"Systems analysis states what is done for a specific problem in a domain while domain analysis states what can be done in a range of problems in a domain. ...A domain analysis is only useful in many similar systems are to be built so that the cost of the domain analysis can be amortized over the cost of all the systems.
The key to reusable software is captured in domain analysis in that it stresses the reusability of analysis and design, not code. - Jim Neighbors
"The process of identifying, collecting, organizing, and representing the relevant information in a domain based on the study of existing systems and their development histories, knowledge captured from domain experts, underlying theory, and emerging technology within the domain." - Kang et al.
Object-oriented domain analysis (OODA) seeks to identify reusable items localized around objects, e.g., classes, instances, systems of interacting objects, and kits [frameworks]. OORA analysts and OOD designers will interact on a fairly frequent basis with the domain analysis effort.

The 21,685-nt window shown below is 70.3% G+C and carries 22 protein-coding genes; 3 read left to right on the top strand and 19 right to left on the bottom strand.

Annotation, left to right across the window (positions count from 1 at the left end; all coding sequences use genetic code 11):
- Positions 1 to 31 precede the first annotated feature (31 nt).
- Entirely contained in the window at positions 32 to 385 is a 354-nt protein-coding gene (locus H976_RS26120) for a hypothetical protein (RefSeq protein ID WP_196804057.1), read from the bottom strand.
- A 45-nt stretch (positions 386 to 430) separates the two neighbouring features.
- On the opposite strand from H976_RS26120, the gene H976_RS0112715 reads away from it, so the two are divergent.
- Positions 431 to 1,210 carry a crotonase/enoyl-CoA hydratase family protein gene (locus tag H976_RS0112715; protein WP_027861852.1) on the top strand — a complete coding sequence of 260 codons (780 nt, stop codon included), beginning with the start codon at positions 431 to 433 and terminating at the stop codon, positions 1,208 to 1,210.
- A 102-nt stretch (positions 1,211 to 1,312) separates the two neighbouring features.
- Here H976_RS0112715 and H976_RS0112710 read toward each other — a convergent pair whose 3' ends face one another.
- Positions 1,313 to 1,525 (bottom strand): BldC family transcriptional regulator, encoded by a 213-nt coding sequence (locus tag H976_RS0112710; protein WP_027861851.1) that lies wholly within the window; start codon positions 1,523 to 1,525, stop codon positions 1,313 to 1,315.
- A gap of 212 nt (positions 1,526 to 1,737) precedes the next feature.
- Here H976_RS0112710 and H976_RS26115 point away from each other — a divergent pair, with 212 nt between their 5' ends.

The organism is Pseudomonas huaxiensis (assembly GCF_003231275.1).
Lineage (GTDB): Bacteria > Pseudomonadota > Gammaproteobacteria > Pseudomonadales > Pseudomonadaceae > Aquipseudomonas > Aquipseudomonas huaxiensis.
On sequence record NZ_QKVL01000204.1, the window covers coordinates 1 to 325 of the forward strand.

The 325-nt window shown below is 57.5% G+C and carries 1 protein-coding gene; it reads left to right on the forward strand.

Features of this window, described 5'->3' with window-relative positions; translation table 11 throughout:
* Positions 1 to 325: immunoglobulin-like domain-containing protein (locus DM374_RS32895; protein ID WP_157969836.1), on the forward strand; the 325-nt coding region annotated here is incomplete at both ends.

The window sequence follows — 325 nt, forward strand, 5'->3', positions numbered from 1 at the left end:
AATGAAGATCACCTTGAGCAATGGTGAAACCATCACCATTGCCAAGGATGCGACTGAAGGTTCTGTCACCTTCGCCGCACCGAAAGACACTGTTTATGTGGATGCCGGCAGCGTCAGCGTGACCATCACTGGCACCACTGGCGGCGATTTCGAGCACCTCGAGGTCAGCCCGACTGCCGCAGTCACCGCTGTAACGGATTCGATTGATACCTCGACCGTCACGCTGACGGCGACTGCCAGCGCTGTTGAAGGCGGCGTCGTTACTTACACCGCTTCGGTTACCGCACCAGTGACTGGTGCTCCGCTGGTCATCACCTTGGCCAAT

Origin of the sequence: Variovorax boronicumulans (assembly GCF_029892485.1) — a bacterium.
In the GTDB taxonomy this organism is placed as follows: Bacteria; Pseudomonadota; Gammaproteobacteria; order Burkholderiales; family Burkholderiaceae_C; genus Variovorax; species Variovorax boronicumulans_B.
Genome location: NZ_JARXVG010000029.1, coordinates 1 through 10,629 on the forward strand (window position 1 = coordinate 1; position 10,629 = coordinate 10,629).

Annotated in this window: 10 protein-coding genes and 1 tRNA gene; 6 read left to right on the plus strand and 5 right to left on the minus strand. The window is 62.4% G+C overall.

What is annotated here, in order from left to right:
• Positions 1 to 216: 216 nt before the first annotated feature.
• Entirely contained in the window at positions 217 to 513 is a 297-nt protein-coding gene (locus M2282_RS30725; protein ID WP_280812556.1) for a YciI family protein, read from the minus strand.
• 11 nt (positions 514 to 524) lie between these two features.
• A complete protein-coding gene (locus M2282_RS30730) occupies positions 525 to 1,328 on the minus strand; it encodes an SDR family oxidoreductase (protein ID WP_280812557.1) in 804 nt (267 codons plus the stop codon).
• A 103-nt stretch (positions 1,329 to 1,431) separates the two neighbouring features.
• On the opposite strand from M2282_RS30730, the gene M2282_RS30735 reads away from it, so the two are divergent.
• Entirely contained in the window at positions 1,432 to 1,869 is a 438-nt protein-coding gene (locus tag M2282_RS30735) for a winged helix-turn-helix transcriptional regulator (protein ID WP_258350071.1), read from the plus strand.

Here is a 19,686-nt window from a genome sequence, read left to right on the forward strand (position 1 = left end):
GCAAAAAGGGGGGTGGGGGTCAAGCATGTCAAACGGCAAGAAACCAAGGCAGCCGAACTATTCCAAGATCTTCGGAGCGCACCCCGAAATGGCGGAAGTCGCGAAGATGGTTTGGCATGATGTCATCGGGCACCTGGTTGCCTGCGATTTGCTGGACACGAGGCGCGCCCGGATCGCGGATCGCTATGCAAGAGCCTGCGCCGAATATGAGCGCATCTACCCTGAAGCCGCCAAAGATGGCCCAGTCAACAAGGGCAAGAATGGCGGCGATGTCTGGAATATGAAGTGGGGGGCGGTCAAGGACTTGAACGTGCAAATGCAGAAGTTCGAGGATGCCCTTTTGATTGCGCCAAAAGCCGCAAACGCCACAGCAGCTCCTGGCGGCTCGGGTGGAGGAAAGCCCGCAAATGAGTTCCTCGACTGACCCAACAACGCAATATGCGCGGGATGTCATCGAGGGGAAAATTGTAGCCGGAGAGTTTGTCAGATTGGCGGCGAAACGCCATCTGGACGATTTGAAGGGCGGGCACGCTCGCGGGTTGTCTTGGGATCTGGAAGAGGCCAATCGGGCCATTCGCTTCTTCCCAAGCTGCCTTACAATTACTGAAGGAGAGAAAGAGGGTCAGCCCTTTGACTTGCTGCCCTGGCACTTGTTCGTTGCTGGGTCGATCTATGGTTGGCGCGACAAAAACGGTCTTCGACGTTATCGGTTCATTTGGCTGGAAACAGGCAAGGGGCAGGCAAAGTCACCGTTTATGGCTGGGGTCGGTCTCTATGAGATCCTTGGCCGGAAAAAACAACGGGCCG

OOA and OOD stand for Object-Oriented Analysis and Object-Oriented Design, respectively. OOA strives to understand and model, in terms of object-oriented concepts (objects and classes), a particular problem within a problem domain (from its requirements, domain and environment) from a user-oriented or domain expert's perspective and with an emphasis on modeling the real-world (the system and its context/(user-)environment). The product, or resultant model, of OOA specifies a complete system and a complete set of requirements and external interface of the system to be built, often obtained from a domain model (e.g. FUSION, Jacobson), scenarios (Rumbaugh), or use-cases (Jacobson).